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Jakartans celebrate Cap Go Meh
Publication Date : 26-02-2013
Hundreds of people stood around a man wearing a traditional Chinese commander’s costume, reciting prayers before an altar at the Jakarta Fairground (PRJ) field in Kemayoran, Central Jakarta, on Sunday.
After praying, he climbed onto a palanquin equipped with a seat made of sharp machetes. With his eyes closed, he danced on the sharp machetes to a drum beat.
The audience watched as several tatung performers, people believed to be possessed by the spirits of ancestors, stood on machete knife edges and pierced their faces with needles.
The famous tatung performance, from Singkawang in West Kalimantan, is one of the traditions that mark Cap Go Meh, the 15th day of the Chinese New Year.
Unlike the usual Cap Go Meh celebrations, a number of tatung groups in Jakarta held their ritual at the exhibition centre.
Berbudi temple caretaker Setiadi Dharma Wijaya said the tatung tradition, which was a form of prayer to ask for a better future in the coming year, was normally conducted in the streets.
“But we prefer performing tatung here because it is safer,” he said, adding that on-street celebrations could disturb traffic and cause chaos.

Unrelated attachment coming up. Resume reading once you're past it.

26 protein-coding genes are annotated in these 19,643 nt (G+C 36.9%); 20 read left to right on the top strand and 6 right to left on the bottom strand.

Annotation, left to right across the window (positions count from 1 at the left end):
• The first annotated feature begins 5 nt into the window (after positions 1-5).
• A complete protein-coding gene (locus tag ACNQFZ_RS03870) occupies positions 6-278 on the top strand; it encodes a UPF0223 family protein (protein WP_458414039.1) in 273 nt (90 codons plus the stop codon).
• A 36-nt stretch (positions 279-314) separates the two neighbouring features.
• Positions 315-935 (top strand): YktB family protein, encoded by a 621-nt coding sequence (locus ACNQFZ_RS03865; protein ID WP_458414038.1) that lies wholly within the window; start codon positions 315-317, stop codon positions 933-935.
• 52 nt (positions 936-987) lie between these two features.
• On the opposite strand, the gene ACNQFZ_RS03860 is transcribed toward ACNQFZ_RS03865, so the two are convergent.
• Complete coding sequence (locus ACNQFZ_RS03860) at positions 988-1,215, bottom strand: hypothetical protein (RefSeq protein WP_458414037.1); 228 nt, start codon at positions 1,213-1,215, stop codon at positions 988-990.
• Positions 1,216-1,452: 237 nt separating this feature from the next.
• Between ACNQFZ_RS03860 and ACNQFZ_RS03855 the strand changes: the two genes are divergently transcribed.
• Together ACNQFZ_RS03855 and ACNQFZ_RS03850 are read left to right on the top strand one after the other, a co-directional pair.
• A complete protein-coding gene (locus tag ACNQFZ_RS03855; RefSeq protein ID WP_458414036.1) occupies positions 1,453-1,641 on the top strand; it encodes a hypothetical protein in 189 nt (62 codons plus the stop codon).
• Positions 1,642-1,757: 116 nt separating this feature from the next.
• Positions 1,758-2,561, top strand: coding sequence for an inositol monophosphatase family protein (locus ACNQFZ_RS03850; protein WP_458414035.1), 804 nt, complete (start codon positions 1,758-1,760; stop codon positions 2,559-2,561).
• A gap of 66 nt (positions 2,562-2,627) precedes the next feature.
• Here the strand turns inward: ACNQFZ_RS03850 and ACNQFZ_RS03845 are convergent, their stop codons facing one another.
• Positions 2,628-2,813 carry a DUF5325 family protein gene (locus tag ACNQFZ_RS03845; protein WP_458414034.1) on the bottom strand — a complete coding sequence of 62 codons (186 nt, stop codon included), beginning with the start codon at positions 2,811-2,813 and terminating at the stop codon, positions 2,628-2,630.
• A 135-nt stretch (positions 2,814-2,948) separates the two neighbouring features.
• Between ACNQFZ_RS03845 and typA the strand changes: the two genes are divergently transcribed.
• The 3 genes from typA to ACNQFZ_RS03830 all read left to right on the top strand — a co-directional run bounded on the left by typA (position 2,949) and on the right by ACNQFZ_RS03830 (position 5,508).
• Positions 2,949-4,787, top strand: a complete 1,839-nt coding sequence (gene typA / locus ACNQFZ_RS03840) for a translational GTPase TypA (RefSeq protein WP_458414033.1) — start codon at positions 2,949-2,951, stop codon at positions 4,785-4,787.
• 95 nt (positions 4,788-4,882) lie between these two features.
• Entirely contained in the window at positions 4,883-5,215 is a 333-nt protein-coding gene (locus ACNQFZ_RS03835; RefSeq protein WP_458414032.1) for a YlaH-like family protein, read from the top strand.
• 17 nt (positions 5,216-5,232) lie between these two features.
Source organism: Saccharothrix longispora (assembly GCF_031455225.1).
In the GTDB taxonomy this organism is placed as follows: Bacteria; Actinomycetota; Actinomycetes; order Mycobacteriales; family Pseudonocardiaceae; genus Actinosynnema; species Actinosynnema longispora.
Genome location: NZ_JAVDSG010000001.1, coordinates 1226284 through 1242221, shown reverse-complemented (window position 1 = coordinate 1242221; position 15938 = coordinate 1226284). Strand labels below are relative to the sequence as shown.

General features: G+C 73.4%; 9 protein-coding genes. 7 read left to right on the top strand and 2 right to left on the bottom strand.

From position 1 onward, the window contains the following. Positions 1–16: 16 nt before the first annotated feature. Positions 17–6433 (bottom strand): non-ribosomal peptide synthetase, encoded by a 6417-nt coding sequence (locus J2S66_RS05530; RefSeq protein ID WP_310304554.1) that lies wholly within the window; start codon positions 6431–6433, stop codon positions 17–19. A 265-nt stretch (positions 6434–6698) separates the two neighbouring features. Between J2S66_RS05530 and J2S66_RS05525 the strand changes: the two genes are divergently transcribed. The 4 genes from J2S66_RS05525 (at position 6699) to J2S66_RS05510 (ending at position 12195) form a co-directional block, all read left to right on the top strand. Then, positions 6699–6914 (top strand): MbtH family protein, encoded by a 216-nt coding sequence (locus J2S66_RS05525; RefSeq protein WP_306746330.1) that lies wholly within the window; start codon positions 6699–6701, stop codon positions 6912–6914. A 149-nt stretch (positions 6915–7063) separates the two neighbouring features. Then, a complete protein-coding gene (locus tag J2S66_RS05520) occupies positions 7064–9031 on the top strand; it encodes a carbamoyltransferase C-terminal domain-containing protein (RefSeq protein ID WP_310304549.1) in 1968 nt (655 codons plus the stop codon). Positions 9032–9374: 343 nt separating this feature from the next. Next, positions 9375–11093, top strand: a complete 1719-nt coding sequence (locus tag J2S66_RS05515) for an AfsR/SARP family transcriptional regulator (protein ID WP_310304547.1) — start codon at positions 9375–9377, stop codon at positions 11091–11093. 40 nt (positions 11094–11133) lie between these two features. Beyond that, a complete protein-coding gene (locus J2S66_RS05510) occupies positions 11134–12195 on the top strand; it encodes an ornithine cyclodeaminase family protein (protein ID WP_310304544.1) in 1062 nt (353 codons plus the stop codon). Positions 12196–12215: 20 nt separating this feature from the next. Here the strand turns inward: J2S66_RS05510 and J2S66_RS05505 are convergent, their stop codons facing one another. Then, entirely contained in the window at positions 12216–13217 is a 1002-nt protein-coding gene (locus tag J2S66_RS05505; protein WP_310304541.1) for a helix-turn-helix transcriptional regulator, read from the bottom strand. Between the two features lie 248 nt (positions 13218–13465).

After the tatung ritual was over, the temples auctioned items from the altar to the audience. It is believed that the items will bring luck to owners.
In addition to tatung, PT Jakarta International Expo (JIEexpo) - the operator of the fairground - held a series of five-day festivities to mark Cap Go Meh.
JIExpo promotion and sponsorship manager Liana Wati said celebrations began on Wednesday with various activities on offer, including Chinese cultural attractions like barongsay (lion dance), Chinese acrobatics and culinary events.
“We also provided fortune tellers for free and angpao [red envelopes containing money] that visitors could exchange their tickets for,” she said, adding that the committee charged 25,000 Indonesian rupiah (US$2.57) per person as entrance fee.
Liana said 18,000 people had visited the fairground as of Sunday afternoon.
“I am optimistic that we can reach the target of 20,000 visitors in these five days this year,” she said, adding that 17,000 visitors were recorded last year.
She said the company also prepared 150 stalls to spoil visitors with discounts and sales.
Liana said the event was intended for everyone, not only Chinese people.
“Cap Go Meh is a celebration where people gather with their beloved ones, including friends. So, we want everyone to celebrate it,” she said.
Melly, 40, visited the fairground with her family on a culinary adventure.
“There is nothing special actually, but since all kinds of food are available here, it is fun,” she said.
“[To celebrate Cap Go Meh] my family went to a nearby temple in the morning to pray and had lunch together [afterward],” she said.
Despite being ethnically Chinese, Melly said her parents did not usually celebrate Cap Go Meh either.
Another visitor, Abdurohim, 35, said he and his family came to experience Chinese culture.
“I don’t know about Cap Go Meh, but I am keen to see attractions like tatung and barongsay,” he said.